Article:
What you see you become. What you see is a selective act of attention and interpretation. Although you are inundated by billions of bits of sensory impulses every moment, you selectively filter out the vast majority, allowing only a very small fraction into your awareness. What you allow into your awareness is determined by your habitual patterns of seeing and interpreting the world.
To make this point clear, consider a situation in which you and your friend are sitting on a park bench. Across the street a woman is walking her beagle. Your friend, the manager of apparel store, hones in what the woman is wearing, scrutinizing her outfit. Deciding that she does not like what the woman is wearing, your friend feels mildly annoyed. As an animal lover, you barely notice the woman but instead focus on her dog, which reminds you of a puppy you had as a child, and as a result, you feel a little wistful. What is the reality? It is clearly different for both of you as a result of your selective acts of attention and interpretation.
Your attention and interpretations create what you see and ultimately determine what you believe. A belief is simply an interpretation that you hold to be true. For example, due to habits of perception, most people half a millennium ago believed that the sun revolved around Earth. When Copernicus suggested that the planet was not the center of the universe, people were upset because challenging prevailing beliefs inevitably generates resistance. However, new ideas that expand the awareness, enhance life, and take us closer to truth are contagious. Before long, a critical mass of people embrace the new idea, and their beliefs about themselves and the world are forever changed.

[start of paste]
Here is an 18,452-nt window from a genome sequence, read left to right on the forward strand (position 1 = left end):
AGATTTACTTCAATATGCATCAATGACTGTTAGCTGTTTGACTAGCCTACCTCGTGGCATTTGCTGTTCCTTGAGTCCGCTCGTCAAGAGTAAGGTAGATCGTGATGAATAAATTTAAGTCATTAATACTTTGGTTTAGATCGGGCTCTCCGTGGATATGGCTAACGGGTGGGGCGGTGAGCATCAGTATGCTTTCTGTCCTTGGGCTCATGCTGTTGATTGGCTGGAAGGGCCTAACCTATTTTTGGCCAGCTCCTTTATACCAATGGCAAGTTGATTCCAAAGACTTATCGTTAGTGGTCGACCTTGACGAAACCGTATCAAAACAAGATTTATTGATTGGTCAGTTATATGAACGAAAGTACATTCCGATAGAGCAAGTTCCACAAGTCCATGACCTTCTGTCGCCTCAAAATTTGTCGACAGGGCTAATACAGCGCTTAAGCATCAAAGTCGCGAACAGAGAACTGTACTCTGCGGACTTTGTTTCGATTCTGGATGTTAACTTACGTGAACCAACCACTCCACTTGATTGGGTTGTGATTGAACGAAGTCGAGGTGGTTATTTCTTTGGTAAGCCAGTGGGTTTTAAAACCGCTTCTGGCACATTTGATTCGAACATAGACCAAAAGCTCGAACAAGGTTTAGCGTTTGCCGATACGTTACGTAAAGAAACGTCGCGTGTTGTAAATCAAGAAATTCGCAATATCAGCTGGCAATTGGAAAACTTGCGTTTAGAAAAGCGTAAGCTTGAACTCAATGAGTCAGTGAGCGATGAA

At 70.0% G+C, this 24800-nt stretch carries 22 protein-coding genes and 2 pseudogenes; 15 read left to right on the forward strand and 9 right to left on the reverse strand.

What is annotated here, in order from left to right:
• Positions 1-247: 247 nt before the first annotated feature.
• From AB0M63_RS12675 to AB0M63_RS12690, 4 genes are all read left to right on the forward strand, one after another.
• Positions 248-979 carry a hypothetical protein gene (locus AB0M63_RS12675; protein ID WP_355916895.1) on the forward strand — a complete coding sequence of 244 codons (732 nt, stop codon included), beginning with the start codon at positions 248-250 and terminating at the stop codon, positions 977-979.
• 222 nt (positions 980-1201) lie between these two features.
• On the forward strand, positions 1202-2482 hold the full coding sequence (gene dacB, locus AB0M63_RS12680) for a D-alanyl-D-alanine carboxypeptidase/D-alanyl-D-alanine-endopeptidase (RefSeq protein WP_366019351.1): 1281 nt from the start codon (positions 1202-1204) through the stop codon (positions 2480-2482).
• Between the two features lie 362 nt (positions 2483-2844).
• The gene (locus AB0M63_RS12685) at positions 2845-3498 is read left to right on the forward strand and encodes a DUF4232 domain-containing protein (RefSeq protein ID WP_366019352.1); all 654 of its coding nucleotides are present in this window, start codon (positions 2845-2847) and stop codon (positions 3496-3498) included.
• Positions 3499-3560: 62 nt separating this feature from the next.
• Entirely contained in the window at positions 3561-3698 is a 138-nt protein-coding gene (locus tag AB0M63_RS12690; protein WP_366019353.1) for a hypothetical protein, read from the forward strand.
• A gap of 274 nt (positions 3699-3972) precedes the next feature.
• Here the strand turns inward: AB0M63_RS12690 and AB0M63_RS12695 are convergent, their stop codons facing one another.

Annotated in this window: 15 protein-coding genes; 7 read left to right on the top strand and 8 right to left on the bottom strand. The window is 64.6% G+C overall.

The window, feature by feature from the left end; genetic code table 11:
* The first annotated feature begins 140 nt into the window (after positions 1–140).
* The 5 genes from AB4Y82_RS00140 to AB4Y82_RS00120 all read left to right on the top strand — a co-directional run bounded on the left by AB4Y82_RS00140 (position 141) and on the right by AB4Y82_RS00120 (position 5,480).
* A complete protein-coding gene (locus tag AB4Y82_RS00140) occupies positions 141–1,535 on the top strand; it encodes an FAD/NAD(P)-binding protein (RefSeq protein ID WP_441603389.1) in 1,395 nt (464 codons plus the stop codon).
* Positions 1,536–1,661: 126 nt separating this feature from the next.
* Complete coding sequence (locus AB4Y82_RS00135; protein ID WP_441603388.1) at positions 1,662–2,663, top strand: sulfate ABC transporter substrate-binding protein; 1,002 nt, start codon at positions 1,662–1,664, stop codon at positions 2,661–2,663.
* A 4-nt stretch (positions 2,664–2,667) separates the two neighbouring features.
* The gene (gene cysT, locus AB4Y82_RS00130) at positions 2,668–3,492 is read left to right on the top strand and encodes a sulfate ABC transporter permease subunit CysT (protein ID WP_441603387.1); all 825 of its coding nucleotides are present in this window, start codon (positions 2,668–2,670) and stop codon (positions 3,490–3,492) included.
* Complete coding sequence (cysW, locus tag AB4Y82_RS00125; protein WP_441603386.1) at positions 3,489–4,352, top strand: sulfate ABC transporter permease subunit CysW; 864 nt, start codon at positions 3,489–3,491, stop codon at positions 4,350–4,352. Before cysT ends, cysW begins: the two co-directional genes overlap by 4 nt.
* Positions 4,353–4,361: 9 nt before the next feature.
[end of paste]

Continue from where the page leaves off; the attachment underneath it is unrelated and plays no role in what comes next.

As we enter the new millennium, the insights of our most advanced scientists are just beginning to influence our collective views. Our ideas about the human body, its aging, and even time itself are undergoing a dramatic shift, opening the possibility of unprecedented health, vitality, and longevity.
-- Deepak Chopra & David Simon
[ share/read comments ]
Add Your Reflection
1 Past Reflections